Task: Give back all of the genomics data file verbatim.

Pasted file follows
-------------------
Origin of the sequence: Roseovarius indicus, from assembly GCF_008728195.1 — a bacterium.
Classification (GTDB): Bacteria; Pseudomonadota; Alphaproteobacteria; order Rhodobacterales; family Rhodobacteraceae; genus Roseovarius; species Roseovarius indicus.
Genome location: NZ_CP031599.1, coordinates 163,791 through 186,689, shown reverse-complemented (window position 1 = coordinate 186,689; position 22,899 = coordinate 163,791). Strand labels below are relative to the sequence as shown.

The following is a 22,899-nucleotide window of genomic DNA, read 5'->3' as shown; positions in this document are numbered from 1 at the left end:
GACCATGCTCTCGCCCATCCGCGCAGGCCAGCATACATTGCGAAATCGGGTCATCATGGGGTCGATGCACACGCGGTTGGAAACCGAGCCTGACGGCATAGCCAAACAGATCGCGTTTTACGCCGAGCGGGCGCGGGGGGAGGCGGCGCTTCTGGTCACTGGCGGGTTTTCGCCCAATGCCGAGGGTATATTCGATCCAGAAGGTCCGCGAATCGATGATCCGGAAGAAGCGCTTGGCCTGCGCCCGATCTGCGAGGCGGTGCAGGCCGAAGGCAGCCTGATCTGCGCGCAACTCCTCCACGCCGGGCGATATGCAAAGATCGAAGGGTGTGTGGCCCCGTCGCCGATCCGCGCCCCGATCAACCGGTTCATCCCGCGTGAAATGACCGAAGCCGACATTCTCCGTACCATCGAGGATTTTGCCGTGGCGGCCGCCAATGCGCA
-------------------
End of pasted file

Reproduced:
Origin of the sequence: Roseovarius indicus, from assembly GCF_008728195.1 — a bacterium.
Classification (GTDB): Bacteria; Pseudomonadota; Alphaproteobacteria; order Rhodobacterales; family Rhodobacteraceae; genus Roseovarius; species Roseovarius indicus.
Genome location: NZ_CP031599.1, coordinates 163,791 through 186,689, shown reverse-complemented (window position 1 = coordinate 186,689; position 22,899 = coordinate 163,791). Strand labels below are relative to the sequence as shown.

The following is a 22,899-nucleotide window of genomic DNA, read 5'->3' as shown; positions in this document are numbered from 1 at the left end:
GACCATGCTCTCGCCCATCCGCGCAGGCCAGCATACATTGCGAAATCGGGTCATCATGGGGTCGATGCACACGCGGTTGGAAACCGAGCCTGACGGCATAGCCAAACAGATCGCGTTTTACGCCGAGCGGGCGCGGGGGGAGGCGGCGCTTCTGGTCACTGGCGGGTTTTCGCCCAATGCCGAGGGTATATTCGATCCAGAAGGTCCGCGAATCGATGATCCGGAAGAAGCGCTTGGCCTGCGCCCGATCTGCGAGGCGGTGCAGGCCGAAGGCAGCCTGATCTGCGCGCAACTCCTCCACGCCGGGCGATATGCAAAGATCGAAGGGTGTGTGGCCCCGTCGCCGATCCGCGCCCCGATCAACCGGTTCATCCCGCGTGAAATGACCGAAGCCGACATTCTCCGTACCATCGAGGATTTTGCCGTGGCGGCCGCCAATGCGCA